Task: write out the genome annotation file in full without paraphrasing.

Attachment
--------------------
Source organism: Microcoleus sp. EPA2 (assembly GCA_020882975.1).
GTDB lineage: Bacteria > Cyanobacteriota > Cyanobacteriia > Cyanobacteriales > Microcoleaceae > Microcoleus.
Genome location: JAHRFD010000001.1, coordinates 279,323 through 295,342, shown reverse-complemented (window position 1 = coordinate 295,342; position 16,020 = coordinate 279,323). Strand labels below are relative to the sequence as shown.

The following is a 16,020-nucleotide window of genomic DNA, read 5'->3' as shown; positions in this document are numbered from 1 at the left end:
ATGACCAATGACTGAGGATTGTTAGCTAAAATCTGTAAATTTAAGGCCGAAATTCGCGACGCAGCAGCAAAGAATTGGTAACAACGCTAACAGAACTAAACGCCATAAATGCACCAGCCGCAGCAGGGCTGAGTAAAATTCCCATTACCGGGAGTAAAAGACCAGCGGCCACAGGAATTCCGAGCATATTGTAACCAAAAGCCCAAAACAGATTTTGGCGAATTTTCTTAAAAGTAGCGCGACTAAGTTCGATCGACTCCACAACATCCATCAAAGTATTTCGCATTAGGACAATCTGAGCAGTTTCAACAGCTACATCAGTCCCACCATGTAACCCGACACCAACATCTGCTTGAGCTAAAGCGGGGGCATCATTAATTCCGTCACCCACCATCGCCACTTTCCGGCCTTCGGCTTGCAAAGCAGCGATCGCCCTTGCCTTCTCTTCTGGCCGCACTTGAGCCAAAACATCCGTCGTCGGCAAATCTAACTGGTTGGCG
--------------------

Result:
Source organism: Microcoleus sp. EPA2 (assembly GCA_020882975.1).
GTDB lineage: Bacteria > Cyanobacteriota > Cyanobacteriia > Cyanobacteriales > Microcoleaceae > Microcoleus.
Genome location: JAHRFD010000001.1, coordinates 279,323 through 295,342, shown reverse-complemented (window position 1 = coordinate 295,342; position 16,020 = coordinate 279,323). Strand labels below are relative to the sequence as shown.

The following is a 16,020-nucleotide window of genomic DNA, read 5'->3' as shown; positions in this document are numbered from 1 at the left end:
ATGACCAATGACTGAGGATTGTTAGCTAAAATCTGTAAATTTAAGGCCGAAATTCGCGACGCAGCAGCAAAGAATTGGTAACAACGCTAACAGAACTAAACGCCATAAATGCACCAGCCGCAGCAGGGCTGAGTAAAATTCCCATTACCGGGAGTAAAAGACCAGCGGCCACAGGAATTCCGAGCATATTGTAACCAAAAGCCCAAAACAGATTTTGGCGAATTTTCTTAAAAGTAGCGCGACTAAGTTCGATCGACTCCACAACATCCATCAAAGTATTTCGCATTAGGACAATCTGAGCAGTTTCAACAGCTACATCAGTCCCACCATGTAACCCGACACCAACATCTGCTTGAGCTAAAGCGGGGGCATCATTAATTCCGTCACCCACCATCGCCACTTTCCGGCCTTCGGCTTGCAAAGCAGCGATCGCCCTTGCCTTCTCTTCTGGCCGCACTTGAGCCAAAACATCCGTCGTCGGCAAATCTAACTGGTTGGCG